So the title is a little misleading because I technically have not been around the world in 80 days, but I thought it was a catchy and appropriate title for what I will be writing about in this blog post, i.e., traveling.
For the first 20 years of my life, I was content living in the great country of the United States and limiting my travel to different places in the U.S. As a child, my family had always taken vacations to places within driving distances of my hometown, Baton Rouge, Louisiana. When I entered college, I decided I would take small steps in my traveling career, and the first summer after my freshman year, I lived in the great plains of Nebraska, doing summer research on a protein similar to one active in early-onset Parkinson’s Disease and Alzheimer’s Disease. The next summer, I stayed in St. Louis, Missouri, to work in a genetics lab and to play with fruit flies. My last summer of college was spent in sleepy Happy Valley, home of the infamous Jerry Sandusky. At Penn State, I rekindled my interest for electrical engineering when I worked on a microscope that lets one see down to the nanometer!
Earlier my junior year, I had started dating a French Asian born in America, who was appalled at the thought of a girlfriend who had never stepped foot outside of the United States. With that, we began to travel.
I had always gone to books to satiate my thirst for travel, because in a book, your mind can be in the Bahamas, snorkeling with the protagonist; in Russia, spying on the neo-Nazis; in South Africa, fighting against the beginning of the apartheid era during World War II; or in England, acting with Shakespeare in the Globe Theatre. I thought I never needed to visit a place if I could just read about it in a book. To say that I did not know what I was missing out on would be an understatement. The donut never knew that it was missing a center until it saw the donut hole.
During the winter of my senior year, we decided to go to Taiwan, since Taiwan had recently begun allowing Chinese citizens to visit her. (Not that JQ was a Chinese citizen, but somehow I don’t think the Taiwanese government would look too kindly on the great-grandson of the man who pushed China into simplifying written Chinese.) Anyway, it was my first time in Taiwan (first time abroad for that matter), and I was amazed at the ideas, knowledge, and culture that I met in the people of Taiwan. I know it’s really cliché to say that my eyes were opened, but I mean it when I say that I think every young lady who wants to know more about herself needs to get out of the country at least once.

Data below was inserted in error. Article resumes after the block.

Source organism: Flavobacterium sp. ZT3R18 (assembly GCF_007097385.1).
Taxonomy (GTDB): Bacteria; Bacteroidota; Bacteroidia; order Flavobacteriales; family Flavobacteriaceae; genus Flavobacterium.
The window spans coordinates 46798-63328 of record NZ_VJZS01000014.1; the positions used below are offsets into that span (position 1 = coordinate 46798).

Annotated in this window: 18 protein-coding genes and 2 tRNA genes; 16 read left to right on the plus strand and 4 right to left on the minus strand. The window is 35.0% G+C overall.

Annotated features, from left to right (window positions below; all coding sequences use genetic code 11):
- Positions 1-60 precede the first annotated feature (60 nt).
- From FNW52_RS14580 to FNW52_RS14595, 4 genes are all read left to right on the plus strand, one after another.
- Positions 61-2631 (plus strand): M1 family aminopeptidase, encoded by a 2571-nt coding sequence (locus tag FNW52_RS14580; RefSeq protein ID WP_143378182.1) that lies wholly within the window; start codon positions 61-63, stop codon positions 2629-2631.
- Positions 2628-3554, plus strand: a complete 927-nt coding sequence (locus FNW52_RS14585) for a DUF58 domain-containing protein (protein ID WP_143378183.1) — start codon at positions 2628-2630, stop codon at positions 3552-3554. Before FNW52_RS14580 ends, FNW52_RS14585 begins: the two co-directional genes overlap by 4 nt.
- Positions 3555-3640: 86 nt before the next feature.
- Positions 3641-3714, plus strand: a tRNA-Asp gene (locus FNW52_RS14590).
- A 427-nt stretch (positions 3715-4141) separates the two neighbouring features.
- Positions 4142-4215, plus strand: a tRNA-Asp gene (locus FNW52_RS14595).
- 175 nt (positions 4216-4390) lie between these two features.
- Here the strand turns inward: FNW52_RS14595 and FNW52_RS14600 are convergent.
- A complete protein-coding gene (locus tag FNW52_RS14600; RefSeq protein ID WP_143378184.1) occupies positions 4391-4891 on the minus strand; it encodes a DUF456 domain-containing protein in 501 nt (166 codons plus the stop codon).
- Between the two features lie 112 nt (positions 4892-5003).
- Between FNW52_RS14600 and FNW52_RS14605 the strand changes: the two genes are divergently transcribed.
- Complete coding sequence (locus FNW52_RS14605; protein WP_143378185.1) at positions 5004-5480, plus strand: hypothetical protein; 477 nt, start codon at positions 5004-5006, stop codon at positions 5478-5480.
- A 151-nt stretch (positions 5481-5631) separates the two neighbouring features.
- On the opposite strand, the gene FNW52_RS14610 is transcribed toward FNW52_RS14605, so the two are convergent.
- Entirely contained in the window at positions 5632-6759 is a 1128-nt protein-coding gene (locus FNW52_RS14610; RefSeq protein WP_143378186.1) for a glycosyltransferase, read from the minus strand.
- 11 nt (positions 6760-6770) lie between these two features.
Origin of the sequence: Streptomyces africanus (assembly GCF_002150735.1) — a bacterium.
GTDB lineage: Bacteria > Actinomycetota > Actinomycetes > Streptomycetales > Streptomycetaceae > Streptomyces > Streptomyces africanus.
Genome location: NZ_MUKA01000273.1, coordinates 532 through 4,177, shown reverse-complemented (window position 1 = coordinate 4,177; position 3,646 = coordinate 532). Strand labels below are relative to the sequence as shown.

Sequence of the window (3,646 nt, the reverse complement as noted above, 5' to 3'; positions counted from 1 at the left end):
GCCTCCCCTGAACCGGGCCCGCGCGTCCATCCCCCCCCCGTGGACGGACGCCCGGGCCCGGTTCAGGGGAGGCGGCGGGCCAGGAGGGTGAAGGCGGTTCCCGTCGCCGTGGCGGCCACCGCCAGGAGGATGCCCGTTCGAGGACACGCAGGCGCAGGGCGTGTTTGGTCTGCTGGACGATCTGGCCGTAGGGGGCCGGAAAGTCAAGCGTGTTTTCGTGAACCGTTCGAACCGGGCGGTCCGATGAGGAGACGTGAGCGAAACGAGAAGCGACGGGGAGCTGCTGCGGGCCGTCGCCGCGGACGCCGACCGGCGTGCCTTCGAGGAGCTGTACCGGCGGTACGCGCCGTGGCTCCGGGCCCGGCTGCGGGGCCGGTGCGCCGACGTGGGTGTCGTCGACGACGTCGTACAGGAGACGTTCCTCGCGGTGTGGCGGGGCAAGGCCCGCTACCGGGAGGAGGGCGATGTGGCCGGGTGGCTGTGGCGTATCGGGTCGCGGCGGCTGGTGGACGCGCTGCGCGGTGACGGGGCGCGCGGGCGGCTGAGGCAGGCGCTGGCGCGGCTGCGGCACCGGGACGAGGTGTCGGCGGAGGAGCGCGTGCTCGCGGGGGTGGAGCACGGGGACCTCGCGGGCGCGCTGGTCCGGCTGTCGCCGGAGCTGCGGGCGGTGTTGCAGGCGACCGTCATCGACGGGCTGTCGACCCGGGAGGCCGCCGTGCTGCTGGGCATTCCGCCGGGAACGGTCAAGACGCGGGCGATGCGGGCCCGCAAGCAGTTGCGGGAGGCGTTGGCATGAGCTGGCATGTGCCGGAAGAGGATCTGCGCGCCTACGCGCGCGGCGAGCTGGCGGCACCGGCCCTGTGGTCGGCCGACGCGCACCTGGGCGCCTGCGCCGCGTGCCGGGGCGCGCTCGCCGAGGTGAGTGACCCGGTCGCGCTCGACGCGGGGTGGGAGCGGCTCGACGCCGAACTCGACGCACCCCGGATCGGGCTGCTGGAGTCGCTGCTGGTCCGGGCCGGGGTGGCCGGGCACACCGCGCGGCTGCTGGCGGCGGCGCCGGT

Something unbelievable happened the next year. Over the winter break (I know, I know, I technically don’t get “breaks” anymore now that I have a full-time job; they’re called “vacations”), JQ and I went to visit his family in Saint-Genis-Pouilly, France, a 10-minute drive from Geneva, Switzerland. I was really in for a culture shock in the land of bread, cheese, and wine. The French school of thought is very liberal; American liberalism is considered extreme conservatism in France. Many of JQ’s friends were very Swiss (or very French, and take care not to confuse the two lest you find yourself being lectured on the distinct differences between the Swiss and French), and they were all interesting to talk to. I felt like Europe was refreshing in that I could have a deep, meaningful conversation with anyone I wanted to, but that’s a blog for another day.
In Europe, I was exposed to many peoples, histories, foods, and passions. In terms of family, careers and salaries, their view of the “good life” is incredibly different from what we Americans think of as our “happily ever after.” People are extremely open with their opinions, thoughts, and views, which can sometimes be off-putting to the typical close-minded American, namely me. However, by remembering to keep mind open and receptive to people different than me, I was able to thoroughly enjoy my time spent in Spain, France, and Switzerland.
Now go see the world for yourself!